|Madison Gains an Up and Coming Advocate
Q: What is an interesting fact about you that most people do not know?
A: In 2016 I took a service trip to Nepal with an organization called Wine to Water. I helped build water wells and taught hygiene and sanitation lessons to
communities impacted by the earthquake. During my trip, I stayed with the communities we were aiding. Even though we experienced a language barrier, it was
easy to connect to the community members.
Q: What you are doing professionally in the workforce?
A: I work as an attorney specializing in family law. I handle divorce, child custody and placement, support issues, paternity and guardianship cases. I also work as
a court-appointed Guardian ad-Litem representing the children’s best interests in custody/placement disputes, restraining orders, and cases involving child abuse.
Q: You were recently recognized by the Business Forum during their Athena Young Professional recognition program. What did the recognition mean for you?
A: I was very proud to be recognized by the Business Forum. I am grateful that they took the time to personally recognize each nominee and give each of us a
spotlight at their luncheon. I was especially honored to be a part of this group after meeting the other recognized professionals and learning about their
Q: What networks or organizations have you personally and professionally benefited from in Madison or statewide?
A: The most beneficial organization that I have joined has been Big Brother Big Sisters. I volunteered as a mentor for over two years when I lived in Milwaukee and
developed a great friendship with my mentee. I also made valuable relationships with other mentors within the program.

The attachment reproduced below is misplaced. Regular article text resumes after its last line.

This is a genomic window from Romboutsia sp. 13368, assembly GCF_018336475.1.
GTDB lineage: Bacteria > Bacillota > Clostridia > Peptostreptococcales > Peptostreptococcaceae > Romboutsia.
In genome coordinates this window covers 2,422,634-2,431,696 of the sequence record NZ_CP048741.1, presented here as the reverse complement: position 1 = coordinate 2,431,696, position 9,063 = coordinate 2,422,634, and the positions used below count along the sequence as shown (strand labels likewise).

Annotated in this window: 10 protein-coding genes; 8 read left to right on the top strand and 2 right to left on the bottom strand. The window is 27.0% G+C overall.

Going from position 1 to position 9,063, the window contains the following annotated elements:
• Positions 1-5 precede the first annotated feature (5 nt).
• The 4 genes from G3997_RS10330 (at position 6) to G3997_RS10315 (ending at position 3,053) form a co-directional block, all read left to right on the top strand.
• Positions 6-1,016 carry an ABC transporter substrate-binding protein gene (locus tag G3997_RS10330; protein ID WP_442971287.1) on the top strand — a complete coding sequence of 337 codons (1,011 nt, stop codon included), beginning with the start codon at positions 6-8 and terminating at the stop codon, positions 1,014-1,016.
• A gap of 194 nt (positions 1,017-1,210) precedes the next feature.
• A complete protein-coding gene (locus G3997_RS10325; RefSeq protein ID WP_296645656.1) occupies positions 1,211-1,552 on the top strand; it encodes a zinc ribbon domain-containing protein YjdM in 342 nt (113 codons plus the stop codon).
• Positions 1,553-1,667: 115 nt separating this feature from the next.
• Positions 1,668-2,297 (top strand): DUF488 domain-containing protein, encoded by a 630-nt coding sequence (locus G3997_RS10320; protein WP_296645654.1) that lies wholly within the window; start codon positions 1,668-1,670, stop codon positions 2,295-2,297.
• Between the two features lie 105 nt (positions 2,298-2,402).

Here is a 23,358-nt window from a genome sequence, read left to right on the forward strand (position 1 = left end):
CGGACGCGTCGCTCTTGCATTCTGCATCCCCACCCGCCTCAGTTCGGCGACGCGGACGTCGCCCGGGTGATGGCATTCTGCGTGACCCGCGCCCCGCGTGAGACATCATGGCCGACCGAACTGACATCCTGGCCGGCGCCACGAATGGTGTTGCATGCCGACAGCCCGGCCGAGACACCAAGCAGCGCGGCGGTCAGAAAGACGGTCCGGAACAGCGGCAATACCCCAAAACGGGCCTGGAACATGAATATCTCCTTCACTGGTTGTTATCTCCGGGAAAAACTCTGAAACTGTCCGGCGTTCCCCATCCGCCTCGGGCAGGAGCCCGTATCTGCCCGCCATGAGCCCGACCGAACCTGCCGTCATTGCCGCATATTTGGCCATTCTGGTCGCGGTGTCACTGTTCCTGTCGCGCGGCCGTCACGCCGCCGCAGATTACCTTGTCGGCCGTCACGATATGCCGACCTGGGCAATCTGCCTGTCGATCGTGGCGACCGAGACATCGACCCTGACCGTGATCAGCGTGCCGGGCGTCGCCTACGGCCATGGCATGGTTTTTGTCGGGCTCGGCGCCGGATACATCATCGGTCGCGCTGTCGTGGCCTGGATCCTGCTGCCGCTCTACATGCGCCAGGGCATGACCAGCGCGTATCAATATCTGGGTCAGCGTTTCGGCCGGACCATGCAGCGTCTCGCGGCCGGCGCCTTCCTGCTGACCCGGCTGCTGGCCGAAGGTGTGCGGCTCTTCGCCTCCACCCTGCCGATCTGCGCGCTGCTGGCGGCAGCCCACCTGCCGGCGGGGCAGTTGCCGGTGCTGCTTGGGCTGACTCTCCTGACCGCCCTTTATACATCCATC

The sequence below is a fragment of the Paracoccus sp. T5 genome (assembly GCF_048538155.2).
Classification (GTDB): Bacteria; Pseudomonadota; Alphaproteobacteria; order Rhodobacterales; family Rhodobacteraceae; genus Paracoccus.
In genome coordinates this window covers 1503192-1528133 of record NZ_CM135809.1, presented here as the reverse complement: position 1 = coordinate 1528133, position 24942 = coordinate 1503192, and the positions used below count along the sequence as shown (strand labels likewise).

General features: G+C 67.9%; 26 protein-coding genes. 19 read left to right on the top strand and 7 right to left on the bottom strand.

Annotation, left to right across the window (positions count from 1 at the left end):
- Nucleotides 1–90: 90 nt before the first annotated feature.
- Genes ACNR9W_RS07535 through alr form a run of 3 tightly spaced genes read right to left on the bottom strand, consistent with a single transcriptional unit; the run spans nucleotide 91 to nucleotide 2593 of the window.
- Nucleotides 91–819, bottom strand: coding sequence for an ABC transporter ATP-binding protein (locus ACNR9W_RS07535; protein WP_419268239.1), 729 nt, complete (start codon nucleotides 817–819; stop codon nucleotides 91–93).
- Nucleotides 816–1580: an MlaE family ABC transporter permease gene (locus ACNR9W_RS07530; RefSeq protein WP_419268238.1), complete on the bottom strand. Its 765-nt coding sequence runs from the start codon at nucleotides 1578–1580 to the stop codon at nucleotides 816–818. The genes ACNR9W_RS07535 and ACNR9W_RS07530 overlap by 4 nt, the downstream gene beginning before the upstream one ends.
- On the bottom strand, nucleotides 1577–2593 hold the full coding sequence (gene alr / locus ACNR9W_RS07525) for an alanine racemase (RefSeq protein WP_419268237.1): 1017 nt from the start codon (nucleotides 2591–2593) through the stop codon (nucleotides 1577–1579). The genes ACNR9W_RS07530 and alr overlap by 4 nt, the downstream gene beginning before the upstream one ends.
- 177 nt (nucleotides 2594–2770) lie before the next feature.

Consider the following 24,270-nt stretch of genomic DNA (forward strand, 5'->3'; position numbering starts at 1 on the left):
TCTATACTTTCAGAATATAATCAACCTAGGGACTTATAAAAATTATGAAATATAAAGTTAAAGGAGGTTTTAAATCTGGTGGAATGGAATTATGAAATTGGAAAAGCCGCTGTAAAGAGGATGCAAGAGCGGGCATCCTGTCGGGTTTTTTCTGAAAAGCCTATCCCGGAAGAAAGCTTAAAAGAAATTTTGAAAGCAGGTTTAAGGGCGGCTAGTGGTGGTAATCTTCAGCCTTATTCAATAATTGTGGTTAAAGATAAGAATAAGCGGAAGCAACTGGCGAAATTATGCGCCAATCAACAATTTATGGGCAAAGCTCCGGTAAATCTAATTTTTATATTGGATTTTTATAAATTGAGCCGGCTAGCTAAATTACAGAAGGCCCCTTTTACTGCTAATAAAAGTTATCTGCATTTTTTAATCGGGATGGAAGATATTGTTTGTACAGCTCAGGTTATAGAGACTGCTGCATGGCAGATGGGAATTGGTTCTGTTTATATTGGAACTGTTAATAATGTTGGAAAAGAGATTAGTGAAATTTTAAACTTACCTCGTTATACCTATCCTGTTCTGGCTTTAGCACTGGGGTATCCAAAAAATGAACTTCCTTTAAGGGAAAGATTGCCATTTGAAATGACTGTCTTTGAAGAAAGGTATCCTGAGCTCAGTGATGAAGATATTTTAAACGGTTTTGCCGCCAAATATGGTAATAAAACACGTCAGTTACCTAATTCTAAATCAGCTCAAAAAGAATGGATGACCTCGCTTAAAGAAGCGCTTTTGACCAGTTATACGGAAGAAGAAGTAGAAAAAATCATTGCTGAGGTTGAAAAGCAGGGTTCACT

Q: What current issues affecting our city or statewide are important to you and why?
A: In late fall of this year, I was very saddened to hear that Journey Mental Health was closing Kajsiab House, a branch of the organization that provided treatment
specifically for Hmong elders. What was most upsetting to me was the circumstances surrounding the closing. The workers and community members were given
short notice, and very little transparency in the reasons why this specific program was closing. Instead, they simply informed us in that a little over a month, Kajsiab
House would be closing due to budget deficits.
On November 1, 2018, a large crowd gathered at the Madison Club in support of several honorees being recognized by
The Business Forum during the annual ATHENA Young Professional Awards ceremony. The energy was vibrant. Each
story about the guests of honor caused the audience to swell with pride to be surrounded by such talent. Among those
celebrated was Annabelle Vang, a rising attorney in Madison. Vang, who is a first-generation Hmong, has crisscrossed
the United States, but ultimately landed in Milwaukee, Wisconsin to attend law school. Since arriving in Madison about
three years ago, Vang has been emerging at the mantle of leadership. When she is not in court representing individuals in